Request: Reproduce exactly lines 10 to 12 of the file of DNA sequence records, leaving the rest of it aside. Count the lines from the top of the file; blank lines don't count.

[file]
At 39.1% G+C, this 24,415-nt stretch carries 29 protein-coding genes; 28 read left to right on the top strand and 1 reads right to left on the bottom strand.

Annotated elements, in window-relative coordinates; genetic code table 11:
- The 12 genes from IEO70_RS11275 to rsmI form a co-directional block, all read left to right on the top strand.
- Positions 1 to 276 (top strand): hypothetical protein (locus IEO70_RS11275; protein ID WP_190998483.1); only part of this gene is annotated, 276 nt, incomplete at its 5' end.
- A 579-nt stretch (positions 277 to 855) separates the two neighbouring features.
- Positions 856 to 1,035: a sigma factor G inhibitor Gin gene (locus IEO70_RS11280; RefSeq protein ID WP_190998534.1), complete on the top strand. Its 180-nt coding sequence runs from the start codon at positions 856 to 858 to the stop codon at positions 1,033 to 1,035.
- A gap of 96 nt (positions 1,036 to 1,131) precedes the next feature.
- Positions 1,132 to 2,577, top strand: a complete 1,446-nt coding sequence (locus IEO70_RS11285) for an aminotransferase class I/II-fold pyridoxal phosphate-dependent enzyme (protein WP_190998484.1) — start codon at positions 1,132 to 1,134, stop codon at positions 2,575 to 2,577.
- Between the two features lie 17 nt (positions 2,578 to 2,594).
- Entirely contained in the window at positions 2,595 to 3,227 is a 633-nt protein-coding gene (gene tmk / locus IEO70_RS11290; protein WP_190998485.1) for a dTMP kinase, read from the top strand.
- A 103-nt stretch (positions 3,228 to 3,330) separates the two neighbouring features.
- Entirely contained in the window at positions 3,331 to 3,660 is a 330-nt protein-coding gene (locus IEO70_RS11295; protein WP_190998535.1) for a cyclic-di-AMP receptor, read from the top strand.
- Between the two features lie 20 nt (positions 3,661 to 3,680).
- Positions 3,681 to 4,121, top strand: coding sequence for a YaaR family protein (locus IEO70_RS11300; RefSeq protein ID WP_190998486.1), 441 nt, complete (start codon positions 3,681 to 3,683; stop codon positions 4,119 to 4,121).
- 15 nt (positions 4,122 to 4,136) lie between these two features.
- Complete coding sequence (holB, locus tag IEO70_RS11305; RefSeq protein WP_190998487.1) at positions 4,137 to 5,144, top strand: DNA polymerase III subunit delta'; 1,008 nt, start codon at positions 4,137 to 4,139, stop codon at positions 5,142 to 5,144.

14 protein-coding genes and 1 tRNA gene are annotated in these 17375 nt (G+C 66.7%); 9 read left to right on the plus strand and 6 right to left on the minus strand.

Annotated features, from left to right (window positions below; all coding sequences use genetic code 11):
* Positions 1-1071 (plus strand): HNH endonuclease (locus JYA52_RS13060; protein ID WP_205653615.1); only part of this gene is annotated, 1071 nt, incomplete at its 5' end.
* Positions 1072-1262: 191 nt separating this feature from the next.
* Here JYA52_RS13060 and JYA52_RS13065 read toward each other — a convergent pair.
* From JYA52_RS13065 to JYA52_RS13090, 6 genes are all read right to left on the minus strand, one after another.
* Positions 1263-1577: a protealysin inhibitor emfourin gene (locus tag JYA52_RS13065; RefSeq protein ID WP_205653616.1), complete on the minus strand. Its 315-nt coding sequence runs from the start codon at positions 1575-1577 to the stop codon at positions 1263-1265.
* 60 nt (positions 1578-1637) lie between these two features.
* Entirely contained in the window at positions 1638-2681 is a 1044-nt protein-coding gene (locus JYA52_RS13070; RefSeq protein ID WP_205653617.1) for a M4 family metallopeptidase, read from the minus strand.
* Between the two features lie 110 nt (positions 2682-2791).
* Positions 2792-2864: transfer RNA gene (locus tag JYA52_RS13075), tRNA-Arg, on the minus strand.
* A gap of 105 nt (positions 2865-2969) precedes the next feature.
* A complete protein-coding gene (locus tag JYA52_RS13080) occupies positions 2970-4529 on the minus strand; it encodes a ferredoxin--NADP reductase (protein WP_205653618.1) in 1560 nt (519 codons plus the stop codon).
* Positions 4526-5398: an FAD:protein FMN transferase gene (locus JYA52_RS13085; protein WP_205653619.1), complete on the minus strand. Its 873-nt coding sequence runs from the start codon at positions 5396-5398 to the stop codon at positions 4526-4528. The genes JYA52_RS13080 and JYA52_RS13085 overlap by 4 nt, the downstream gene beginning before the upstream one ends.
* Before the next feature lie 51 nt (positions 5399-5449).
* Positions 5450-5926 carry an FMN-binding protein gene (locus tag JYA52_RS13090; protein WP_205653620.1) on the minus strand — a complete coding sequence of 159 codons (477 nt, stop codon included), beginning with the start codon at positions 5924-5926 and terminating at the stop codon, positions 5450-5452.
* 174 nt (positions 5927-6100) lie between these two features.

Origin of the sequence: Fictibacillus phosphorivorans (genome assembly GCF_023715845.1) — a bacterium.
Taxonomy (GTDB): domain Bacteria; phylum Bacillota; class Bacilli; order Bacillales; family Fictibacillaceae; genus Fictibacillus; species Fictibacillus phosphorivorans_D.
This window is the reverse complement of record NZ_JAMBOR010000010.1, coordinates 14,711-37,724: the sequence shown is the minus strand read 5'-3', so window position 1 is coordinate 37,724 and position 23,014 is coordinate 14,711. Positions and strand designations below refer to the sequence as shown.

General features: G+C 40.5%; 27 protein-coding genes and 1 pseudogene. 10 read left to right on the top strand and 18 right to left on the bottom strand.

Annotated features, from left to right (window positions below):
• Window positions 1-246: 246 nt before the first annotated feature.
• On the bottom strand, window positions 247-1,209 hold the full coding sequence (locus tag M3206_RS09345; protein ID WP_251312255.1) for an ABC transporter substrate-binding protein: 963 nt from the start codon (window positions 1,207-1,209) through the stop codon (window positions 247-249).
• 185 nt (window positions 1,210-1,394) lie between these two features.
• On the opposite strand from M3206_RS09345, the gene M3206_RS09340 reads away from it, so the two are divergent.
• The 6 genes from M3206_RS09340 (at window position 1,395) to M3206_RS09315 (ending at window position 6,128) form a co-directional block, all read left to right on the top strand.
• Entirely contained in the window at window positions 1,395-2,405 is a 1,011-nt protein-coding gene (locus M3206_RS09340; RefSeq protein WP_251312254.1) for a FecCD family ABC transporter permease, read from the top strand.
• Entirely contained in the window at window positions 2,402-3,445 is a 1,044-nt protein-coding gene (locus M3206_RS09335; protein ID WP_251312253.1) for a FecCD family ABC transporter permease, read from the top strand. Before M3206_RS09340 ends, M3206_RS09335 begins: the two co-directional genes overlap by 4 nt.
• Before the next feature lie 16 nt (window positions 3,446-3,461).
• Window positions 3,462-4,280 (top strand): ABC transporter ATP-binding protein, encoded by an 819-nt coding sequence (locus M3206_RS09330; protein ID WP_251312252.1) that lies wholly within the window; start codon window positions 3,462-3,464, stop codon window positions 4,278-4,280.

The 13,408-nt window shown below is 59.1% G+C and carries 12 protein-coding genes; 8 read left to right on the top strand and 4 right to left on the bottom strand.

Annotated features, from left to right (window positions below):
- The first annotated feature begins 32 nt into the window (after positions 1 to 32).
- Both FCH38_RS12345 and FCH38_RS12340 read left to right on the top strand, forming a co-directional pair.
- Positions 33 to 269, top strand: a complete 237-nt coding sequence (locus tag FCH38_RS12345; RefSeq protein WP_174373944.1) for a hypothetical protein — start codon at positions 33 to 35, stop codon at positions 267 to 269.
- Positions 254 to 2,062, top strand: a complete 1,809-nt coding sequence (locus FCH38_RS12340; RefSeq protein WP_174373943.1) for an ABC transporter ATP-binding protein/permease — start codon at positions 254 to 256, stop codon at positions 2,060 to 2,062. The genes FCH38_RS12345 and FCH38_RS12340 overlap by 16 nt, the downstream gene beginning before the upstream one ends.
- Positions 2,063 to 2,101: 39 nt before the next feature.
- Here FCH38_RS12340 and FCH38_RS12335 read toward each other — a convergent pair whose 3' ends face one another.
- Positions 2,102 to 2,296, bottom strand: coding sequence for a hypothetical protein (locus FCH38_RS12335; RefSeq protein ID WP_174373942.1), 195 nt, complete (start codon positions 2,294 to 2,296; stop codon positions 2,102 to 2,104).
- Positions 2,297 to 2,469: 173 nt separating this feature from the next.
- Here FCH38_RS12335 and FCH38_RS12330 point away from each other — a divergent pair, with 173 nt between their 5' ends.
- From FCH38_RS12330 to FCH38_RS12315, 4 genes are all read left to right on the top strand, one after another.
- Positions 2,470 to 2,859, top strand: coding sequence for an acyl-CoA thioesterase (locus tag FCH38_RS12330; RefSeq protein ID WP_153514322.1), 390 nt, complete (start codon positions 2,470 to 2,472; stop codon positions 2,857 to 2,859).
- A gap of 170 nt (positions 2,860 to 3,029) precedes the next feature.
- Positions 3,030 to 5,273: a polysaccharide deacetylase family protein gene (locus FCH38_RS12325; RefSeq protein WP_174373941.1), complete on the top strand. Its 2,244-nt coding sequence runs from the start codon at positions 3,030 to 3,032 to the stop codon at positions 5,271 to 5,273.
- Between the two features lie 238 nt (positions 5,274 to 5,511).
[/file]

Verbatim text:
- Entirely contained in the window at positions 2,595 to 3,227 is a 633-nt protein-coding gene (gene tmk / locus IEO70_RS11290; protein WP_190998485.1) for a dTMP kinase, read from the top strand.
- A 103-nt stretch (positions 3,228 to 3,330) separates the two neighbouring features.
- Entirely contained in the window at positions 3,331 to 3,660 is a 330-nt protein-coding gene (locus IEO70_RS11295; protein WP_190998535.1) for a cyclic-di-AMP receptor, read from the top strand.